Research on performance management and innovation is conclusive. Performance management systems that put a premium on managers providing timely development and employee feedback and building trust are better at supporting innovation cultures. In addition, organizations that stop using forced ranking, employee ratings, and taking out the bottom five or 10 percent of employees according to performance do better with innovation. Why? Because when employees know that only 15 percent of them can get the highest rating, their team collaboration turns to competition, which saps innovation. Just as destructive, they stop making suggestions they believe top management does not want to hear so they don’t ruin their changes for promotion or land on the next layoff list.

Performance management systems that encourage innovation often list values such as collaboration and sharing knowledge in their rating systems. Using OKR goal setting they set tough goals and expect employees to fail at 30% of their goals. Why? Because if employees are not pushing the edges, they and their organizations are not being innovative. Goal setting in these organizations is about learning and moving forward rapidly with intent of commercializing innovation quickly.

I was part of changing performance management systems at Medtronic. When we removed our forced ranking and performance ratings, we saw a dramatic increase in employees’ willingness to listen to the development and performance feedback of their managers. Collaboration also improved and they trusted their managers more.

Performance management for organizational collaboration and agility to commercialize innovation

Organization-wide performance management needs to encourage multi-discipline collaboration, to enhance organizational agility, and to speed the  commercialization of new ideas. Having back-office organizations come together to define their collective processes and hand-offs, and to eliminate redundancies, delays, and errors can be a daunting task for organizations. It means questioning long-held beliefs and habits.

It takes the following seven steps to be successful:

  1. CEO set a clear and compelling vision and enthusiastically promotes it
  2. Executive leaders collaborate closely
  3. The company invests in needed technology, employee skills, and organizational learning
  4. Each team is involved and prepared to innovate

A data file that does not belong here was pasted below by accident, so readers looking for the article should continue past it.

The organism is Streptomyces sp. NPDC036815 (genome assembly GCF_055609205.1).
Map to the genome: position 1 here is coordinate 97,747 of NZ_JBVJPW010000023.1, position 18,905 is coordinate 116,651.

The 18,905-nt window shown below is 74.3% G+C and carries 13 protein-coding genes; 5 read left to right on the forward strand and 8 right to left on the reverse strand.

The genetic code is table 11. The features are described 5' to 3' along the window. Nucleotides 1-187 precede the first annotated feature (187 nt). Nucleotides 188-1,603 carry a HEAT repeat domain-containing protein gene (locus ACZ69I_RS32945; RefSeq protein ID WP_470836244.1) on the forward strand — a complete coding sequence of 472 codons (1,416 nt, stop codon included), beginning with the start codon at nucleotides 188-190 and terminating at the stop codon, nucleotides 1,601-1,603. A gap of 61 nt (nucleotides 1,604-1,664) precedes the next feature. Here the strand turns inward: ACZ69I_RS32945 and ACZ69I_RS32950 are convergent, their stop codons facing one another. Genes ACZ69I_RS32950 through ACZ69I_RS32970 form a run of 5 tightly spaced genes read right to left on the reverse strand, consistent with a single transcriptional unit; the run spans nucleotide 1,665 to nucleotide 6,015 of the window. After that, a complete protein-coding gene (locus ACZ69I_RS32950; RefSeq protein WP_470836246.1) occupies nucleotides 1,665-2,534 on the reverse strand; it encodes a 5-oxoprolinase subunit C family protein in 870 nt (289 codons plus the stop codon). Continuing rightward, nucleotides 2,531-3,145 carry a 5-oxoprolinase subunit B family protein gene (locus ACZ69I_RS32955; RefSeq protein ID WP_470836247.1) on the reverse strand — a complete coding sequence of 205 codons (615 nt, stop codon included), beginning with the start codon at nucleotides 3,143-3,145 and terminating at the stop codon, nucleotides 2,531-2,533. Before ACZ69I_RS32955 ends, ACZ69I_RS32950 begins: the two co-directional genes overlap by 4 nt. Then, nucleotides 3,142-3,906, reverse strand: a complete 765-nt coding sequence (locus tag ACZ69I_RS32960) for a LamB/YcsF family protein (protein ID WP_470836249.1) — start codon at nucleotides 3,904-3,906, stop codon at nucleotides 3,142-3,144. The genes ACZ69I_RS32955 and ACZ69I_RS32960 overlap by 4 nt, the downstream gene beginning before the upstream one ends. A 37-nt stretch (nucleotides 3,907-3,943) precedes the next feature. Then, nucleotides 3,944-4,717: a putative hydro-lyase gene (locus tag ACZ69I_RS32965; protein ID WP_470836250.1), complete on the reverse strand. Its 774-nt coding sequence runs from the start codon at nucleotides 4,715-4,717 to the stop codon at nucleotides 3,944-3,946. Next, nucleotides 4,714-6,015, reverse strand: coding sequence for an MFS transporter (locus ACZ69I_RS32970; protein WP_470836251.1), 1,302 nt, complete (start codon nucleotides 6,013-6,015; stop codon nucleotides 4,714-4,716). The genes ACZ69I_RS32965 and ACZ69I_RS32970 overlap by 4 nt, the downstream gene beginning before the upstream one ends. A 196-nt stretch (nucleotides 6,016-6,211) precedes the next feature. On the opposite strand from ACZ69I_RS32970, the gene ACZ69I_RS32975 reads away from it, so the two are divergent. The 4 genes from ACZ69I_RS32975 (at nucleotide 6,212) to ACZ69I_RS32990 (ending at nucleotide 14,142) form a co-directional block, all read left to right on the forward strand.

5. Managers encourage innovation, provide feedback and reward failure to promote learning
  6. There are team and enterprise-wide rewards for success.
  7. Organizations improve multi-discipline collaboration and agility.

Companies taking these steps will substantially improve their innovation and financial success. At Honeywell Space Systems, we had a significant issue with commercializing our innovations rapidly. We were able to significantly reduce our delays in delivering new products and services on-time from 63% to 100%. We also enjoyed significant improvements in profitability.

Executives who dither and delay with innovating in a crisis are the ones leading their organizations to failure through neglect.

Please take advantage of a crisis to rally your employees to innovate for a common purpose, follow your lead, and provide your organization the solutions it needs to survive the crisis.

If you would like to take advantage of this crisis to rally your employees to innovate for a common purpose and follow your lead, download the free report “Useful and Emerging Practices from Highly Innovative Organizations in The Digital Era.”

Victor Assad is the CEO of Victor Assad Strategic Human Resources Consulting  and managing partner of InnovationOne. He works with companies on their post-COVID19 transformations, and to improve their recruiting, HR operations, and develop extraordinary leaders, teams, and cultures of innovation. His new book is Hack Recruiting: the Best of Empirical Research, Method and Process, and Digitization. Subscribe to his weekly blogs at www.VictorHRConsultant.com.